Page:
BYOD Checklist: how IT managers can prepare for a flexible workplace

You may not already know that employees in the UK will have a right to request flexible working conditions from their employer this April.

If you’re unaware or find yourself unprepared, QuoStar, an IT consultancy, has identified seven steps that could help you ensure you’re ready to face the implications of the new rules.

1. Think about your business objectives: What is the company trying to achieve in terms of its communications, operations and workflows? Any systems or processes left behind may be out of bounds to some flexible workers.

2. Map the technology to the business: All of your main IT requirements – service delivery, cloud, storage, network connectivity and security – will change as workers move off-site.

3. Keep an eye on employees: Flexible workers may demonstrate better productivity and quality as a result, but they may also lack the motivation and morale that a communal working environment encourages. Simple collaboration tools, such as Lync and SharePoint can be employed to ensure everyone’s still a part of the team and gets the same overview of important information.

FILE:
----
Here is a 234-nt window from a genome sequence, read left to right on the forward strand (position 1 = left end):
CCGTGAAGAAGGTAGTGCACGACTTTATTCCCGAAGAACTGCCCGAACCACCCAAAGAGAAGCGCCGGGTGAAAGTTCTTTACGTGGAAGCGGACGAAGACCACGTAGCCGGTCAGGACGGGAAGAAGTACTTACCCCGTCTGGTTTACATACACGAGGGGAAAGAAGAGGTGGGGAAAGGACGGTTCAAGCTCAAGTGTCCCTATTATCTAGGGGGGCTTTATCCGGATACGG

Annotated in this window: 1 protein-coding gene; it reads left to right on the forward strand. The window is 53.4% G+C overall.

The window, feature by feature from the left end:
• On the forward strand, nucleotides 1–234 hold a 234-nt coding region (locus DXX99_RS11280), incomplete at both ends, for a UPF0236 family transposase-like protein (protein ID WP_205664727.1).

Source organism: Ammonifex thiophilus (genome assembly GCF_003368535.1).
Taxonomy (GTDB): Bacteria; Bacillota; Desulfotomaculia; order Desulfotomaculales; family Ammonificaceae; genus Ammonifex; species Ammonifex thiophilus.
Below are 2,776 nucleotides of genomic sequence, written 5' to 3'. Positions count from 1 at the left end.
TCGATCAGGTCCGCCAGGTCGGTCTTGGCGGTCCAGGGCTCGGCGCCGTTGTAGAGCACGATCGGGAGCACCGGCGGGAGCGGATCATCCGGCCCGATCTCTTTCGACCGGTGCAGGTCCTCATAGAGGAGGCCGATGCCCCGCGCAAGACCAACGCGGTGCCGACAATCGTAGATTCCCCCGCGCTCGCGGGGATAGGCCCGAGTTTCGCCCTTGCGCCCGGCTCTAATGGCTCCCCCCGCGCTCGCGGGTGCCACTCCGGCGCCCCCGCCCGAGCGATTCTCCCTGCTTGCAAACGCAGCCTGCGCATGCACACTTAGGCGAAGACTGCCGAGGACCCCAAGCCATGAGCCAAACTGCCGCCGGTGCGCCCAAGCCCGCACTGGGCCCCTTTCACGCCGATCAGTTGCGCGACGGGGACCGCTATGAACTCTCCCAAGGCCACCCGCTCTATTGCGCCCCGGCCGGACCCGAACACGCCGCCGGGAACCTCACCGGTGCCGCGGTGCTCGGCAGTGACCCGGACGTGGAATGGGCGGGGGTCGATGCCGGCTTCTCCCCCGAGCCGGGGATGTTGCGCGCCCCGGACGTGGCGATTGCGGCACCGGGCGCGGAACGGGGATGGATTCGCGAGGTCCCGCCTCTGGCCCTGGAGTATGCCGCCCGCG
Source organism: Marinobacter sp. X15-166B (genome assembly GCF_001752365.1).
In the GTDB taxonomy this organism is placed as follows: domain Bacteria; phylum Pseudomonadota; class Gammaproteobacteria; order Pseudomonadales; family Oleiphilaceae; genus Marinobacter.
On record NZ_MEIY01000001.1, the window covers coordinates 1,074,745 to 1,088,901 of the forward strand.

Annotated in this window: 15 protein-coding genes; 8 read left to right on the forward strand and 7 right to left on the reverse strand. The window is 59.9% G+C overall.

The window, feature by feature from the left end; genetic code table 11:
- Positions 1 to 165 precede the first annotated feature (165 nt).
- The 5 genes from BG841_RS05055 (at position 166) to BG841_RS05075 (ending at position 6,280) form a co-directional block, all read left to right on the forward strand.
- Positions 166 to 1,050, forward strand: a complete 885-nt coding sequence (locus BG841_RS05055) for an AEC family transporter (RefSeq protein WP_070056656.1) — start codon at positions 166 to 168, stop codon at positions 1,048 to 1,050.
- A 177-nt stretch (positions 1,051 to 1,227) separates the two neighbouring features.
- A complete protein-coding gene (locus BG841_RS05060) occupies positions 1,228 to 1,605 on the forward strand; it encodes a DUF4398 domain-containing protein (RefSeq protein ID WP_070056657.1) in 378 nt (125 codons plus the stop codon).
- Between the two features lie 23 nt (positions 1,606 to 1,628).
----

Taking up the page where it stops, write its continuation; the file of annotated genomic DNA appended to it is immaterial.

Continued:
4. Infrastructure isn’t just about IT: The way in which employees communicate is unique to every office and is seldom set in stone. For remote or flexible workers, what used to be a desk catch-up might become a conference call, which could create a demand for additional conference lines and/or meeting rooms.

5. Review security: The threat landscape will multiply very quickly once personal devices, dual-purpose devices and multiple locations are introduced. Make sure to have an expert analyse the specific security controls that will be needed to protect against these and other threats.

6. Think about productivity: Make a point of understanding the real impact of any cost-to-value decision for the longer-term. Don’t forget that not all employees are suited to home working, how are you going to ensure that they are being productive and manage them? IT systems can help, but you need clear policies that the IT will be monitoring and enforcing. Also, don’t forget that training may be required for some people and areas.

7. Test it: It’s essential to test all these systems – and then test them again – to make sure that your flexible workers have access to the same tools and support as office-based workers. There is almost nothing that can’t be effectively tested ahead of time and failure to do so can have serious implications.

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